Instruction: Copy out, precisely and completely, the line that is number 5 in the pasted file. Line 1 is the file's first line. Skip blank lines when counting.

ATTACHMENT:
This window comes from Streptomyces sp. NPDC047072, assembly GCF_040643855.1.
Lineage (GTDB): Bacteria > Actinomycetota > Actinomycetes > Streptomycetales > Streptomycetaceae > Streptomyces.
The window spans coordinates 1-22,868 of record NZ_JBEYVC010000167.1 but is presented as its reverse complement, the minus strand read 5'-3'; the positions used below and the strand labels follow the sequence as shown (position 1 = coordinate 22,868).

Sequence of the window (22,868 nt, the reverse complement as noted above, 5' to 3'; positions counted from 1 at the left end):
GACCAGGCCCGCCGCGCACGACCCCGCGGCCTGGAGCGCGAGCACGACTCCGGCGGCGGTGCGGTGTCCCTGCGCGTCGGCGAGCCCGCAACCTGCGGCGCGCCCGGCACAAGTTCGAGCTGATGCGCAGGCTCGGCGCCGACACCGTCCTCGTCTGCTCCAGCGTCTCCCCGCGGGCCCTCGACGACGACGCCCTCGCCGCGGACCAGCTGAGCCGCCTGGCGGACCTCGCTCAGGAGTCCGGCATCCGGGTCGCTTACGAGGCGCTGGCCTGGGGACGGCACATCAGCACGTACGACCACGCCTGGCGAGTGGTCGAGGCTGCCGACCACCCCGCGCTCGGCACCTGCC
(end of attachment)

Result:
GACCAGGCCCGCCGCGCACGACCCCGCGGCCTGGAGCGCGAGCACGACTCCGGCGGCGGTGCGGTGTCCCTGCGCGTCGGCGAGCCCGCAACCTGCGGCGCGCCCGGCACAAGTTCGAGCTGATGCGCAGGCTCGGCGCCGACACCGTCCTCGTCTGCTCCAGCGTCTCCCCGCGGGCCCTCGACGACGACGCCCTCGCCGCGGACCAGCTGAGCCGCCTGGCGGACCTCGCTCAGGAGTCCGGCATCCGGGTCGCTTACGAGGCGCTGGCCTGGGGACGGCACATCAGCACGTACGACCACGCCTGGCGAGTGGTCGAGGCTGCCGACCACCCCGCGCTCGGCACCTGCC